log in to manage your profile and account
- Create your account
- Receive up-to-date newsletters
- Set up text alerts
Published: Wednesday, September 13, 2017 @ 2:08 PM
The city of Fairborn is extending the due date for certain utility customers after a billing delay, city officials said.
Here’s three things to know about the problems:
1. Account numbers begin with “2” may be experiencing a delay in the delivery of their monthly utility invoice, according to the city. The utility office generated invoices on August 28, according to the city. Invoices were then physically mailed after printing on August 29, according to the city.
2. The city doesn’t know why some bills are delayed. The city’s utility division received a number of calls from citizens regarding the delayed bill delivery. The city said it does not know why there has been a delay in postal delivery.
3. Customers whose account numbers begin with a “2” will receive an extension. In an effort to ensure that residents have enough time to view and pay their invoice, the due date for the September invoice for account numbers beginning with a “2” is extended to Sept. 18, according to the city.
Residents who have not received their invoice can view the most current statement from the city of Fairborn at this website or by calling the utility billing office for the most current balance at 937-754-3007, option No. 1.
Published: Thursday, February 22, 2018 @ 3:52 AM
Updated: Thursday, February 22, 2018 @ 10:09 AM
— Flood Watch for the following counties from 7 p.m. Thursday through 10 a.m. Sunday: Butler, Warren, Clinton
Highest Wind gusts this morning:
Dayton Wright Bros Airport 31MPH
Dayton International Airport 29MPH
Butler Co Regional Airport 28MPH
Wright Patt 25MPH
TODAY: A Winter Weather Advisory is in effect in the far north due to the possibility of light freezing rain. The best chance for freezing rain and slick roads are in Mercer, Auglaize, and Logan counties where temperatures will be close to 32 degrees. Even spots north of I-70, road sensors are showing temperatures in the upper 30s and low 40s, which limits potential icy roads. Drivers in the Winter Weather Advisory locations should still take their time and watch bridges, overpasses, and elevated surfaces where, if cold enough, could see some freezing rain. Dayton area and points south will deal with a wet morning drive with steady rain through the morning. Everyone should take it slow to prevent hydroplaning. Temperatures today will be cooler in the mid 40s with dry weather for the afternoon and evening hours.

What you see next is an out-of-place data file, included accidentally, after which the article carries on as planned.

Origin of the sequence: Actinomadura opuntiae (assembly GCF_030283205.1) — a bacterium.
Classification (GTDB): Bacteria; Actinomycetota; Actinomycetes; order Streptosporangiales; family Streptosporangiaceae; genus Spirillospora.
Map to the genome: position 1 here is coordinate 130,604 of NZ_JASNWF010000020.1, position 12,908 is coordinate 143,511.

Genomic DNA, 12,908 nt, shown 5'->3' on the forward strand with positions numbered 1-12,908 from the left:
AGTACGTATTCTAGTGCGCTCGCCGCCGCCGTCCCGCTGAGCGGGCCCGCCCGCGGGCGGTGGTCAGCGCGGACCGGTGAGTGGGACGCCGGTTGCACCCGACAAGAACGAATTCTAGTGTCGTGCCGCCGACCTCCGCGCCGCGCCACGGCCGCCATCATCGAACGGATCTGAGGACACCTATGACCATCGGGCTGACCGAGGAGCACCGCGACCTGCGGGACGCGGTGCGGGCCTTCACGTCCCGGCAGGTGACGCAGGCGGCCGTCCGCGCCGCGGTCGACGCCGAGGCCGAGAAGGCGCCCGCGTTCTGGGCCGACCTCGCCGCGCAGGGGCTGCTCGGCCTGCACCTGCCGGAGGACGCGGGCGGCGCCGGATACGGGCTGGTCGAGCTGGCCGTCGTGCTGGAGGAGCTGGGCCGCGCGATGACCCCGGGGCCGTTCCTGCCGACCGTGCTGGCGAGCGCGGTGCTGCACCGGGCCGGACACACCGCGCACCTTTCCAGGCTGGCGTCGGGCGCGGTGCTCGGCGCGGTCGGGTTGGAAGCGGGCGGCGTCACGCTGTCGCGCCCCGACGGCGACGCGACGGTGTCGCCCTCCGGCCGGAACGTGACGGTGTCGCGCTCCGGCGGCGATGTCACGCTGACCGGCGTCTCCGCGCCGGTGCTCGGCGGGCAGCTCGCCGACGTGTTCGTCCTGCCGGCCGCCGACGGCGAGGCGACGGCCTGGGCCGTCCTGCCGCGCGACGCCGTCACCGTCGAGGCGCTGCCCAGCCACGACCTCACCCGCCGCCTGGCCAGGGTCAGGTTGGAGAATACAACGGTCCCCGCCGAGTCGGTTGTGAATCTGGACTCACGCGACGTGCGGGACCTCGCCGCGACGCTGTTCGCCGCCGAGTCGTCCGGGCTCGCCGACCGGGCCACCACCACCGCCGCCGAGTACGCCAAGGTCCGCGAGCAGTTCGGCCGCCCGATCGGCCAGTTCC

FRIDAY: More rain pushes in Friday morning and will continue through most of the day. It will fall heavy at times, keeping the roads wet and the flood threat alive. Mild temperatures for the day with highs reaching around 60 degrees. They’ll be a lull in the rain at night.
SATURDAY: The last day of widespread rain with scattered showers moving back in for the morning. Rain is expected to fall heavy at times for the afternoon and evening with thunderstorms and strong winds possible. Ponding on the roads and a flood threat to creeks, streams, and rivers will be possible as well. High peak around 60 degrees.
SUNDAY: A cold front will wipe through the area early Sunday, bring an end to the rain. Temperatures will remain pleasant in the low to mid 50s with sunshine late in the day.
MONDAY: A nice start to the new week with sunshine, a few clouds, and no rain. It’ll be cooler with highs around 50 degrees.
Published: Thursday, February 22, 2018 @ 7:57 AM
FAIRBORN — UPDATE @ 8:19 a.m.:
The lockdown at Fairborn High School has been lifted after police checked the building following a threat made on social media involving “SHS.”
Fairborn High School is on a precautionary lockdown this morning on recommendation from police after various threats have been talked about in the area, school officials said.
The lockdown was in place at 7:50 a.m. and officials said there are no specific threats targeting the district.
Published: Thursday, February 22, 2018 @ 10:19 AM
— A summer jobs program that trains and employs nearly 2,000 Montgomery County teenagers — most low-income — began taking applications earlier month, but it faces financial challenges again.